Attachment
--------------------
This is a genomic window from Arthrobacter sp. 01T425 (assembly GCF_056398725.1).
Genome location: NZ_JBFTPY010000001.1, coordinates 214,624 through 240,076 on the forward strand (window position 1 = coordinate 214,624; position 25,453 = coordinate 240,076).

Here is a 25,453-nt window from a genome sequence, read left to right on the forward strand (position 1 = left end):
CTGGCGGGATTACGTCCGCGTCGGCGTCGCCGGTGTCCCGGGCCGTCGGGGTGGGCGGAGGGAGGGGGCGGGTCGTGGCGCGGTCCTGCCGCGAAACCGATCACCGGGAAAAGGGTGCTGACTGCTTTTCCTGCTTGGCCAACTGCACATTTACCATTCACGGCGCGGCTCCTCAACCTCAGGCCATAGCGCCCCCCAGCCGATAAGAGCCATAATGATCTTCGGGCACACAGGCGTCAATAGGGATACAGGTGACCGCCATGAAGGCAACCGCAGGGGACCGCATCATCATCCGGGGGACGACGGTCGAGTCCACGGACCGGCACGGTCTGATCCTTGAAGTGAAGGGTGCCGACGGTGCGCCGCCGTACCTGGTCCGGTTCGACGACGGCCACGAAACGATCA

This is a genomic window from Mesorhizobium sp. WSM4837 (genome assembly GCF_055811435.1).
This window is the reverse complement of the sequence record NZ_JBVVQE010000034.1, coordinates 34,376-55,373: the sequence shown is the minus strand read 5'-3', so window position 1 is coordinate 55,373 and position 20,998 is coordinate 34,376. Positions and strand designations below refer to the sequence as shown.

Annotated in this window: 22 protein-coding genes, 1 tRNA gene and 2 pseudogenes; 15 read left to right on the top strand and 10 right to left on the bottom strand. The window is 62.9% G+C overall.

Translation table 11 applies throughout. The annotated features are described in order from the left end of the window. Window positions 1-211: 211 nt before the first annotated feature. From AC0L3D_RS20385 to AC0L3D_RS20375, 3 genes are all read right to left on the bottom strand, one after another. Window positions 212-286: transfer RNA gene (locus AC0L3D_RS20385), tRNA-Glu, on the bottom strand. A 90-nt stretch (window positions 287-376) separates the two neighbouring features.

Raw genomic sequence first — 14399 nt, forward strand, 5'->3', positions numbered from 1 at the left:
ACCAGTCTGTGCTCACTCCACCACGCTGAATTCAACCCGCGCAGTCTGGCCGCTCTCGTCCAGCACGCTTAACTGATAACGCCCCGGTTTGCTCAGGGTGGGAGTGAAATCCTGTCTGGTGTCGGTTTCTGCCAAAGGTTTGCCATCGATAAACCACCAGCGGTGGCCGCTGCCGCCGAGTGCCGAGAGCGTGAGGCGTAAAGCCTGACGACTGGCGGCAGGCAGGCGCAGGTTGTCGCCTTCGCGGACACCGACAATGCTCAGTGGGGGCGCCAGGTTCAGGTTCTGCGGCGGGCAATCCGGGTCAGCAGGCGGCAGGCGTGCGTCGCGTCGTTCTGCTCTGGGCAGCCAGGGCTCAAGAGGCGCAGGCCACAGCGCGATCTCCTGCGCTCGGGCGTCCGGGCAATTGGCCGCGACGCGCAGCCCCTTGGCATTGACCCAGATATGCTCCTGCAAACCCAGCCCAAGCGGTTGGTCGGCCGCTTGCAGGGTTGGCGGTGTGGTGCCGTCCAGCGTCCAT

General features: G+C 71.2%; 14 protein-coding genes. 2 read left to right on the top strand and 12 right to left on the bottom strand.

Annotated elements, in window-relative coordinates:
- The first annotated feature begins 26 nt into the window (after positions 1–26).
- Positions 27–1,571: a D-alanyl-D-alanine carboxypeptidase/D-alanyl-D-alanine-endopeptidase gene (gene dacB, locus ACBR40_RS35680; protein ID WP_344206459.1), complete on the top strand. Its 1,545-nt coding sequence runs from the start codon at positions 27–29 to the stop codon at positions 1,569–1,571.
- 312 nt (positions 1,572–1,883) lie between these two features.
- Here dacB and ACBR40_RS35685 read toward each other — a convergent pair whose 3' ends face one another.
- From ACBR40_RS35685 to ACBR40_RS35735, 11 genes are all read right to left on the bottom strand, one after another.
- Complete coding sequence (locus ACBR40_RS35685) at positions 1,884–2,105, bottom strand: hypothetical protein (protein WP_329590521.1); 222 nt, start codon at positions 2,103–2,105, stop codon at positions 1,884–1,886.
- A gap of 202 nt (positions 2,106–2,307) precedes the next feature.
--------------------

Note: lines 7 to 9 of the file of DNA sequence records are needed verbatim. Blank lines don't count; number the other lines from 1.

Annotated in this window: 22 protein-coding genes, 1 tRNA gene and 2 pseudogenes; 15 read left to right on the top strand and 10 right to left on the bottom strand. The window is 62.9% G+C overall.

Translation table 11 applies throughout. The annotated features are described in order from the left end of the window. Window positions 1-211: 211 nt before the first annotated feature. From AC0L3D_RS20385 to AC0L3D_RS20375, 3 genes are all read right to left on the bottom strand, one after another. Window positions 212-286: transfer RNA gene (locus AC0L3D_RS20385), tRNA-Glu, on the bottom strand. A 90-nt stretch (window positions 287-376) separates the two neighbouring features.

Raw genomic sequence first — 14399 nt, forward strand, 5'->3', positions numbered from 1 at the left: